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and Capoeira

rain 75 °F
View 2020 Vision - around South America on HopeEakins's travel map.


Natal, Brazil is on the point of South America that is nearest to Africa, directly south of Greenland and quite close to the Equator. The city seems to grow as you watch, with high rise apartments and hotels rising up above dilapidated houses and dirty streets. Most doors are covered with metal gates and fences; people don’t stroll in parks. We saw few churches or government buildings, just endless apartments to house the population that is growing rapidly beyond its 1.5 million level.

Available excursions today? A ride in a dune buggy that could be con or sem emocao (with or without emotion); both options recalled roller-coaster rides with our children. A trip to the world’s largest cashew tree. A swim on a beach described as “no longer pristine but reasonably clean.” We chose to visit a school in a poor neighborhood (actually, most neighborhoods here look poor) that teaches Capoeira, a fusion of fight and African dance moves accompanied by twanging and banging and clapping. The Capoeira Master held the children’s attention and had obviously trained them comprehensively. The students looked from 5 to 18; they banged sticks and leapt over each other and somersaulted and ate fire and breathed fire. They got very close to each other but never collided. The foot in the photo was mere inches from my face. One of our group had brought a bag of the (very small) chocolate squares that get put on our pillows each night. After the dance, she gave the candy to the kids one by one. There were almost enough pieces for each child to have one, but we feared that there wouldn’t be. But of course all was well - the first boy unwrapped his 0.16 ounce treat and carefully broke it in half to share with the boy behind him.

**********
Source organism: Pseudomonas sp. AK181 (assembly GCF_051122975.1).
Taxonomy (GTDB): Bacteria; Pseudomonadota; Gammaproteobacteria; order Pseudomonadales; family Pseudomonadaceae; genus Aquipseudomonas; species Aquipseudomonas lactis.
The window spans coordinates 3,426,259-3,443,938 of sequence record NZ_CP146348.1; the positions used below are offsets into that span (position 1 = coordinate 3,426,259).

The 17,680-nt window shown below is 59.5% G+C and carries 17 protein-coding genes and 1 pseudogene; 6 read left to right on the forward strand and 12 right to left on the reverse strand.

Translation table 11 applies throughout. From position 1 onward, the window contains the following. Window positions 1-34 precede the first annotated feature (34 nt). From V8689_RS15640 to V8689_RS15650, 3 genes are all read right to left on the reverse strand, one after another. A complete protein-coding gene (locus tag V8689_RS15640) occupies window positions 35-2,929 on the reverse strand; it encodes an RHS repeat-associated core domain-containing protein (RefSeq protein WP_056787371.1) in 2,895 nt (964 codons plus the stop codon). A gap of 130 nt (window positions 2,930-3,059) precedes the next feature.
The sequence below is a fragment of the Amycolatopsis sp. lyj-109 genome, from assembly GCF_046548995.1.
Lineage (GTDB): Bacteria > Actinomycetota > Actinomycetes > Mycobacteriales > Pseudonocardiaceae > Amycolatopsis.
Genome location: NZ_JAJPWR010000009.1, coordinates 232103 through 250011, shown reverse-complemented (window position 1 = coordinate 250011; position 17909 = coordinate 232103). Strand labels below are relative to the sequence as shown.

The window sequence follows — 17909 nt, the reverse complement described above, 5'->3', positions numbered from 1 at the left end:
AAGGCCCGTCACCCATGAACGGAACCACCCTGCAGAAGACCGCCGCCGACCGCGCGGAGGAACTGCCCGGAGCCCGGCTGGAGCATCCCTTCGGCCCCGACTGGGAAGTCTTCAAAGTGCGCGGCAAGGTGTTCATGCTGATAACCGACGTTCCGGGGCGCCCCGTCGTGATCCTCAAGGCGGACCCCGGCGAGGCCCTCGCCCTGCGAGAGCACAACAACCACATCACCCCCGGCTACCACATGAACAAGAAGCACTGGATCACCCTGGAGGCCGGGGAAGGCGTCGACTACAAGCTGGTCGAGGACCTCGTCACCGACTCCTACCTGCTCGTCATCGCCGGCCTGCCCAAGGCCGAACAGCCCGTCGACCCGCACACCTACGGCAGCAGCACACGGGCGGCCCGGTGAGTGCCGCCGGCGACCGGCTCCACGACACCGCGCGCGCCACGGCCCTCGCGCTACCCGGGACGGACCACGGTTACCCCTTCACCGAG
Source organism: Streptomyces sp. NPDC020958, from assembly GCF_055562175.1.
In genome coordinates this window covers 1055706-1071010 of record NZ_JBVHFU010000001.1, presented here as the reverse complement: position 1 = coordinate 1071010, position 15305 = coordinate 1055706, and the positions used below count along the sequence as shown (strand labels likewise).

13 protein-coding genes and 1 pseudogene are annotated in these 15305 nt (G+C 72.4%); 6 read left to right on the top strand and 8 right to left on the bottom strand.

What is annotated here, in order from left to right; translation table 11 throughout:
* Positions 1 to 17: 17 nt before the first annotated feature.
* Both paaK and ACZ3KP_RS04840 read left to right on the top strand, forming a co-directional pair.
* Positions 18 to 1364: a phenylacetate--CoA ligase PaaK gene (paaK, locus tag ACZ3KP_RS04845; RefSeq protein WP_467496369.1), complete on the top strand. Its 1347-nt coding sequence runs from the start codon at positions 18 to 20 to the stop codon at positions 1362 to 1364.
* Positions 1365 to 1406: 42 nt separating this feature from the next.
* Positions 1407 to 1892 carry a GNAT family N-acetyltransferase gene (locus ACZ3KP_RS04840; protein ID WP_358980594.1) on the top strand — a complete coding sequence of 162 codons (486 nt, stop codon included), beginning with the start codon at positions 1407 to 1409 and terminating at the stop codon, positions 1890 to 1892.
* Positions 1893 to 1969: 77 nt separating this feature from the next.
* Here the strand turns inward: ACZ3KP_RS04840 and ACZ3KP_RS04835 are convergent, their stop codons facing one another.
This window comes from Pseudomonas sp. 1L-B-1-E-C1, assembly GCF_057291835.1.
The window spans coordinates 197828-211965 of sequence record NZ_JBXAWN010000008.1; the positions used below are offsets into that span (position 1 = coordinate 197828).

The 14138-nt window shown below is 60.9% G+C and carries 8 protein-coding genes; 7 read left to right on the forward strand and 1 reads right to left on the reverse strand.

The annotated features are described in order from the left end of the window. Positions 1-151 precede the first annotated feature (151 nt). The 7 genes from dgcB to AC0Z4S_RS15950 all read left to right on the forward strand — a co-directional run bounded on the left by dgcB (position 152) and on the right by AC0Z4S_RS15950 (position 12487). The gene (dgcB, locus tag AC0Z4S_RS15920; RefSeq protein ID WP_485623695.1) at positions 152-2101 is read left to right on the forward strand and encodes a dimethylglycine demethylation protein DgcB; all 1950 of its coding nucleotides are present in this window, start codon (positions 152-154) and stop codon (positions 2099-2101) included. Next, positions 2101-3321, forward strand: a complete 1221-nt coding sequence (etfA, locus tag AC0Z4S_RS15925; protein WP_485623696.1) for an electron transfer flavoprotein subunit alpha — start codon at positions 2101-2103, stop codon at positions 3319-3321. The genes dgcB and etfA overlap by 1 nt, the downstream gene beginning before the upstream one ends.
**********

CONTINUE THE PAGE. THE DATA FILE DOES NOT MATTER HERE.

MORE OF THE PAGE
We learned much of the plight of these kids who would grow up in abusive homes, malnourished and uneducated, without the help of this school. Although a statue of Christ with broken hands stands outside its walls, the school has no Christian financial support or connection. It was moving, however, to see Christ present though wounded, there to protect his children.

We declined to learn Capoeira ourselves, although several people from the Whisper tried and were quite skilled!

Next we were off to a prison atop a hill that is now a craft center, with small shops in the cells. We walked through with no intentions of shopping until Bill spied a pair of lovely leather sandals for Hope. They are beautifully made; they fit, and they were reasonably priced. Aha! Despite knowing only the words for ‘Thank You’ and ‘Hope’ in Portuguese, and despite having no Brazilian money, we managed to make a purchase. A mere twenty minutes later we sniffed the air. It is likely that these sandals left the tannery this morning. The odor of cow skin is permeating the cabin, and the sandals will sleep outside tonight.

Posted by HopeEakins 02:49 Archived in Brazil

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